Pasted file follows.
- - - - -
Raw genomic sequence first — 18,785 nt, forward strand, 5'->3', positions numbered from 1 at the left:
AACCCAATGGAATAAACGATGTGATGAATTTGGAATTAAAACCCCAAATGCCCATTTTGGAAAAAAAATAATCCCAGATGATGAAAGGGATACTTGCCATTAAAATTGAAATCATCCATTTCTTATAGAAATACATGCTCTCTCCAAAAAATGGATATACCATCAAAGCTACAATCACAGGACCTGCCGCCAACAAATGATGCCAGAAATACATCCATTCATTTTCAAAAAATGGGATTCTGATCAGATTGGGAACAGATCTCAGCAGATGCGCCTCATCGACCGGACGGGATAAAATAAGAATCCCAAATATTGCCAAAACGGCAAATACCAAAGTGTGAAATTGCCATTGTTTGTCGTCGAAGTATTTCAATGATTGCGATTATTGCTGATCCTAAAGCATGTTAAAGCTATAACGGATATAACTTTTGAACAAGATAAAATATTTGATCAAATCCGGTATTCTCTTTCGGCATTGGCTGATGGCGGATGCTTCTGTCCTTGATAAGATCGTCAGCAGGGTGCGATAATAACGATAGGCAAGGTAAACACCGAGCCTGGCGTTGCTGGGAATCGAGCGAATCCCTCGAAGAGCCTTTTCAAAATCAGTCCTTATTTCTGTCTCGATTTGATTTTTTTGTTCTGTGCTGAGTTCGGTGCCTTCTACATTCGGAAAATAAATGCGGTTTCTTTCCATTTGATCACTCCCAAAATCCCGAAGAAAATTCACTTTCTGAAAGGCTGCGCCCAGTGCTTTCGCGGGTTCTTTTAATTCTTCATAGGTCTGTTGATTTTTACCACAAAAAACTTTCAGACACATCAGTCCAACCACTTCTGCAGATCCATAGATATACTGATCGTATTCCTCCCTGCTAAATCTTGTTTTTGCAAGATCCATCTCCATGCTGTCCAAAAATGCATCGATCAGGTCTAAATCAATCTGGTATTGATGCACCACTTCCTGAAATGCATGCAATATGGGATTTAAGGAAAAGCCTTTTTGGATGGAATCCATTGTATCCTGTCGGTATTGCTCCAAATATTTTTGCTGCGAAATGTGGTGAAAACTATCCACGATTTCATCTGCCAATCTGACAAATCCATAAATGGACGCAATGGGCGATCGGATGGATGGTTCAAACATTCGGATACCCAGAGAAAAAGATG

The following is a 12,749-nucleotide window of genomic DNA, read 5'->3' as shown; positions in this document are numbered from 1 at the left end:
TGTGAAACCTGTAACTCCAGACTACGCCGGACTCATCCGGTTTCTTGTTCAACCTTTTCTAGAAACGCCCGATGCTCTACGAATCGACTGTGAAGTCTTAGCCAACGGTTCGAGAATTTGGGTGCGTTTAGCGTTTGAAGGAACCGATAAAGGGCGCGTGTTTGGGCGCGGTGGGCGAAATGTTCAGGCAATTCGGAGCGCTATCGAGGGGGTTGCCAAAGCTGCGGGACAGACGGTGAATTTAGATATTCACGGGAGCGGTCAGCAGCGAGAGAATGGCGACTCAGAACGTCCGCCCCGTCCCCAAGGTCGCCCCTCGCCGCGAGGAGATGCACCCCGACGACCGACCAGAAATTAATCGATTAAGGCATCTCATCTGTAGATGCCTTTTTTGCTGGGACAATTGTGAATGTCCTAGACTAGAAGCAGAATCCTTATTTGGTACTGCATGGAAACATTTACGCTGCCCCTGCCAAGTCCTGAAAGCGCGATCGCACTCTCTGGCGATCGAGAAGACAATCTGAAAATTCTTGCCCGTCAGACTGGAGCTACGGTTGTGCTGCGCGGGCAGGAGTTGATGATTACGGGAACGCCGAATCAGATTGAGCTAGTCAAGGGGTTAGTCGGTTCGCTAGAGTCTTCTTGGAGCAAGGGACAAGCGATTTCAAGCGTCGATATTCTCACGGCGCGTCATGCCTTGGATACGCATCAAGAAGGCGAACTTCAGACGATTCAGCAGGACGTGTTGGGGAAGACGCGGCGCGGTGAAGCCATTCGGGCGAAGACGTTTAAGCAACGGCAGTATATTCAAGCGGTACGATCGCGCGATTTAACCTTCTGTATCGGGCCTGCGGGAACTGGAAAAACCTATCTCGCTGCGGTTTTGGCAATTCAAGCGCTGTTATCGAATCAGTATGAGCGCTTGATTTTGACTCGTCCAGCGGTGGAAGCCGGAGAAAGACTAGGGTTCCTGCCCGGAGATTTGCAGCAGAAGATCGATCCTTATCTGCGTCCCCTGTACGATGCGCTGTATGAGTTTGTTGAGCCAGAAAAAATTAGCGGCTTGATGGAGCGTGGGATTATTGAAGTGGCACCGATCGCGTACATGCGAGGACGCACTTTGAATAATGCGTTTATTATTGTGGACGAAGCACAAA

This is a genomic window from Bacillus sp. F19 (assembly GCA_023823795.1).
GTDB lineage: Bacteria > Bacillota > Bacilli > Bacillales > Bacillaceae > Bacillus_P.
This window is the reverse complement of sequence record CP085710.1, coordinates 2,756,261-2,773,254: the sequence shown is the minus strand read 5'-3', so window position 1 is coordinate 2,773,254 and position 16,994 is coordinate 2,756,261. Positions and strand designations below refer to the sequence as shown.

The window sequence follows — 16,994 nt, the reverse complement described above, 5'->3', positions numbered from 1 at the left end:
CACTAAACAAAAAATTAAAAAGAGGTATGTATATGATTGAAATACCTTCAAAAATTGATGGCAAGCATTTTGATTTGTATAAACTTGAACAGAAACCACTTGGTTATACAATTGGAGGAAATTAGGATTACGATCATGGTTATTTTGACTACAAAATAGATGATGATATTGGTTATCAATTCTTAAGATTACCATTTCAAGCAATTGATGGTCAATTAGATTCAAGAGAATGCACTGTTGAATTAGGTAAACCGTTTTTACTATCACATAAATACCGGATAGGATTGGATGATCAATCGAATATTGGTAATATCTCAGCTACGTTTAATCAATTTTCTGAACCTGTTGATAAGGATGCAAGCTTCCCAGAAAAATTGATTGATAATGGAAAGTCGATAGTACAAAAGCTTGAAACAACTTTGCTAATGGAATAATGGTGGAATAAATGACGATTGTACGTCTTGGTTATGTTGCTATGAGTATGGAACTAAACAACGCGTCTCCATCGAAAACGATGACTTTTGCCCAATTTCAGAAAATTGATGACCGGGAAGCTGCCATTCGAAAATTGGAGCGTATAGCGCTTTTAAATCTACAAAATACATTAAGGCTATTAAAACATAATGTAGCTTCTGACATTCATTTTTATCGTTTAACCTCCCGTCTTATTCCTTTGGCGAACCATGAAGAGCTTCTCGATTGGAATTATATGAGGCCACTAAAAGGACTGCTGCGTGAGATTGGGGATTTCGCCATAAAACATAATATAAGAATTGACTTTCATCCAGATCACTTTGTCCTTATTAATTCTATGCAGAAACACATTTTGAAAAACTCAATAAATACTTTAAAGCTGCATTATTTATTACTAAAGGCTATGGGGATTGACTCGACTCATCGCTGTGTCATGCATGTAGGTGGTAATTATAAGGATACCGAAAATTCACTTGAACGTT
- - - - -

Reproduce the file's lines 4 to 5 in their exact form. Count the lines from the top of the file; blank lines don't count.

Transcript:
TGTGAAACCTGTAACTCCAGACTACGCCGGACTCATCCGGTTTCTTGTTCAACCTTTTCTAGAAACGCCCGATGCTCTACGAATCGACTGTGAAGTCTTAGCCAACGGTTCGAGAATTTGGGTGCGTTTAGCGTTTGAAGGAACCGATAAAGGGCGCGTGTTTGGGCGCGGTGGGCGAAATGTTCAGGCAATTCGGAGCGCTATCGAGGGGGTTGCCAAAGCTGCGGGACAGACGGTGAATTTAGATATTCACGGGAGCGGTCAGCAGCGAGAGAATGGCGACTCAGAACGTCCGCCCCGTCCCCAAGGTCGCCCCTCGCCGCGAGGAGATGCACCCCGACGACCGACCAGAAATTAATCGATTAAGGCATCTCATCTGTAGATGCCTTTTTTGCTGGGACAATTGTGAATGTCCTAGACTAGAAGCAGAATCCTTATTTGGTACTGCATGGAAACATTTACGCTGCCCCTGCCAAGTCCTGAAAGCGCGATCGCACTCTCTGGCGATCGAGAAGACAATCTGAAAATTCTTGCCCGTCAGACTGGAGCTACGGTTGTGCTGCGCGGGCAGGAGTTGATGATTACGGGAACGCCGAATCAGATTGAGCTAGTCAAGGGGTTAGTCGGTTCGCTAGAGTCTTCTTGGAGCAAGGGACAAGCGATTTCAAGCGTCGATATTCTCACGGCGCGTCATGCCTTGGATACGCATCAAGAAGGCGAACTTCAGACGATTCAGCAGGACGTGTTGGGGAAGACGCGGCGCGGTGAAGCCATTCGGGCGAAGACGTTTAAGCAACGGCAGTATATTCAAGCGGTACGATCGCGCGATTTAACCTTCTGTATCGGGCCTGCGGGAACTGGAAAAACCTATCTCGCTGCGGTTTTGGCAATTCAAGCGCTGTTATCGAATCAGTATGAGCGCTTGATTTTGACTCGTCCAGCGGTGGAAGCCGGAGAAAGACTAGGGTTCCTGCCCGGAGATTTGCAGCAGAAGATCGATCCTTATCTGCGTCCCCTGTACGATGCGCTGTATGAGTTTGTTGAGCCAGAAAAAATTAGCGGCTTGATGGAGCGTGGGATTATTGAAGTGGCACCGATCGCGTACATGCGAGGACGCACTTTGAATAATGCGTTTATTATTGTGGACGAAGCACAAA

This is a genomic window from Bacillus sp. F19 (assembly GCA_023823795.1).